David Lloyd George, British Prime Minister in 1918, who wished to make postwar Britain a land fit for heroes.
Could the solution to the world’s collection of increasingly serious affordable housing crises find a solution in the risky, adventurous initiatives of your everyday garden variety government?
The free-enterprise promoted . . . myth? . . . is that great new ideas are spawned by muscular capitalist enterprises with the nerve to shake off the plodding bureaucratic mindset of government.
One voice speaking out strongly that this characterization is indeed a myth comes from economist Mariana Mazzucato. Her research on everybody’s darling of adventurous innovation — Silicon Valley — clearly shows that the roots of its current influence are set in a solid foundation of government risk-taking and financing.
Mazzucato’s thinking on the importance of government in the development of new ways of doing things is having a growing impact in both North America and Europe, with the EU government increasingly involved in building upon her exciting new economic perspectives.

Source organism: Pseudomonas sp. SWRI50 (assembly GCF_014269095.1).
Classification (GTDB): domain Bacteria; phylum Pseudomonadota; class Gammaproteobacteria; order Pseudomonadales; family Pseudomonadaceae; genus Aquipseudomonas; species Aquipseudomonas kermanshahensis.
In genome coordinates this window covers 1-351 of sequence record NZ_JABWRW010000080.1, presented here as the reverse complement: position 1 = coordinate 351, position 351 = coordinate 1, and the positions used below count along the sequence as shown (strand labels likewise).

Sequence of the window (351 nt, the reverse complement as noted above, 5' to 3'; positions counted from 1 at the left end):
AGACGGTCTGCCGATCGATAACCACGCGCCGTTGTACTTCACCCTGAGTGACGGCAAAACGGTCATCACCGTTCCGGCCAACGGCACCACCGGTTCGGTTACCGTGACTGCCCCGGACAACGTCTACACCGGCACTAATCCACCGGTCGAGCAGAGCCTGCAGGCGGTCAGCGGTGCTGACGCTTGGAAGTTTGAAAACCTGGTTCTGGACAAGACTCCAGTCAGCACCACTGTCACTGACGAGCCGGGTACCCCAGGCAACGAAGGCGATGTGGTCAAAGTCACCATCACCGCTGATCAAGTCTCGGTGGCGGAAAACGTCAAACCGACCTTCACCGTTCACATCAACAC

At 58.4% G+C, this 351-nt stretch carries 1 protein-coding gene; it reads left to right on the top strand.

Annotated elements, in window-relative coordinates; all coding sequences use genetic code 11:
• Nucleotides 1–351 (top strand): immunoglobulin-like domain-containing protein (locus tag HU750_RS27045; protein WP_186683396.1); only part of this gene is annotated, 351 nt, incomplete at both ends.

Why is Mazzucato’s thinking of importance to affordable housing?
Here are two immediate takeaways for the future of affordable housing based on Mazzucato’s economic theories.
First, a major national and world challenge such as affordable housing is unlikely to be solved by tinkering around the margins of developer financial incentives, or neighbourhood density tweaks, or banishing the horse-and-buggy-era outdated civic regulations. Instead, it will involve dramatic and risky enterprise on the large scale.
A second essential ingredient to solving such a large and growing crisis is not the massive commitment and investment of free-market speculators, but government risk taking and government investment.
Read more about this extraordinary and influential American economist and her ideas in WIRED: This Economist Has A Plan To Fix Capitalism. It’s Time We All Listened
In the UK, such an audacious government risk and investment was taken 101 years ago by British Prime Minister Lloyd George, who wished to make postwar England a country fit for heroes. This year, 2019, is the 100th anniversary of the Addison Act, which permitted local governments to build unlimited numbers of houses to be provided at low, controlled rents, subsidized by the national government. The Act was the birth of social housing in the UK.